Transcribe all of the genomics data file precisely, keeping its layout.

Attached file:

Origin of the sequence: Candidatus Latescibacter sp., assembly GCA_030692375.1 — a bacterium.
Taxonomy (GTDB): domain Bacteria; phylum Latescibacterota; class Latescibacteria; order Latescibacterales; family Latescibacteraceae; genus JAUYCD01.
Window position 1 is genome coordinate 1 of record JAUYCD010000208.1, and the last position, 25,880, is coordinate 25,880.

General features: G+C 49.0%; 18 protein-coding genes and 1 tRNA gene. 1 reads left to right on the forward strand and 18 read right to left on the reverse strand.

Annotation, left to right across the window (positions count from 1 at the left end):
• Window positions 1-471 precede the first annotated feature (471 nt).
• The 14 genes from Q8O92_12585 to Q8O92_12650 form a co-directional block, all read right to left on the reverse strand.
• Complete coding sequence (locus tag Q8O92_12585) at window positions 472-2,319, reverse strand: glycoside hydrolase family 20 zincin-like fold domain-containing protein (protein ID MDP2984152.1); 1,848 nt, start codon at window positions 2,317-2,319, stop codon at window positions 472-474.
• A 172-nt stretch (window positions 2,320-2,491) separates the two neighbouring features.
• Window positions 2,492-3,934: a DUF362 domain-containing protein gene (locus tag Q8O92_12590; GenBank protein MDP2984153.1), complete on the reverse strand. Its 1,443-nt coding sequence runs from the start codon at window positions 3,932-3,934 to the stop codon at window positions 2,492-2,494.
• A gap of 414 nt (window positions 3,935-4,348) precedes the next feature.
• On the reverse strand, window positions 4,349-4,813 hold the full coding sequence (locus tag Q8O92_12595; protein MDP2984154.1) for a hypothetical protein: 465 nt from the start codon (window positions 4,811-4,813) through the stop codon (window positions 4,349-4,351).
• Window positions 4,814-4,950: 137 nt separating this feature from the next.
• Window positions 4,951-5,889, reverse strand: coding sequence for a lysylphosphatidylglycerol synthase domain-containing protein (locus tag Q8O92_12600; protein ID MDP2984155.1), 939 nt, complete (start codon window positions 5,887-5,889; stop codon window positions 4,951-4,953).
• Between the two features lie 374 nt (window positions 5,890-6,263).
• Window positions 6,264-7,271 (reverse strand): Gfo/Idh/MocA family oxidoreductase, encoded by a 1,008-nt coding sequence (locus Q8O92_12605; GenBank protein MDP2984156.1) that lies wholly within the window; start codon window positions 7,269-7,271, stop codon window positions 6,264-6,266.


Origin of the sequence: Candidatus Latescibacter sp., assembly GCA_030692375.1 — a bacterium.
Taxonomy (GTDB): domain Bacteria; phylum Latescibacterota; class Latescibacteria; order Latescibacterales; family Latescibacteraceae; genus JAUYCD01.
Window position 1 is genome coordinate 1 of record JAUYCD010000208.1, and the last position, 25,880, is coordinate 25,880.

General features: G+C 49.0%; 18 protein-coding genes and 1 tRNA gene. 1 reads left to right on the forward strand and 18 read right to left on the reverse strand.

Annotation, left to right across the window (positions count from 1 at the left end):
• Window positions 1-471 precede the first annotated feature (471 nt).
• The 14 genes from Q8O92_12585 to Q8O92_12650 form a co-directional block, all read right to left on the reverse strand.
• Complete coding sequence (locus tag Q8O92_12585) at window positions 472-2,319, reverse strand: glycoside hydrolase family 20 zincin-like fold domain-containing protein (protein ID MDP2984152.1); 1,848 nt, start codon at window positions 2,317-2,319, stop codon at window positions 472-474.
• A 172-nt stretch (window positions 2,320-2,491) separates the two neighbouring features.
• Window positions 2,492-3,934: a DUF362 domain-containing protein gene (locus tag Q8O92_12590; GenBank protein MDP2984153.1), complete on the reverse strand. Its 1,443-nt coding sequence runs from the start codon at window positions 3,932-3,934 to the stop codon at window positions 2,492-2,494.
• A gap of 414 nt (window positions 3,935-4,348) precedes the next feature.
• On the reverse strand, window positions 4,349-4,813 hold the full coding sequence (locus tag Q8O92_12595; protein MDP2984154.1) for a hypothetical protein: 465 nt from the start codon (window positions 4,811-4,813) through the stop codon (window positions 4,349-4,351).
• Window positions 4,814-4,950: 137 nt separating this feature from the next.
• Window positions 4,951-5,889, reverse strand: coding sequence for a lysylphosphatidylglycerol synthase domain-containing protein (locus tag Q8O92_12600; protein ID MDP2984155.1), 939 nt, complete (start codon window positions 5,887-5,889; stop codon window positions 4,951-4,953).
• Between the two features lie 374 nt (window positions 5,890-6,263).
• Window positions 6,264-7,271 (reverse strand): Gfo/Idh/MocA family oxidoreductase, encoded by a 1,008-nt coding sequence (locus Q8O92_12605; GenBank protein MDP2984156.1) that lies wholly within the window; start codon window positions 7,269-7,271, stop codon window positions 6,264-6,266.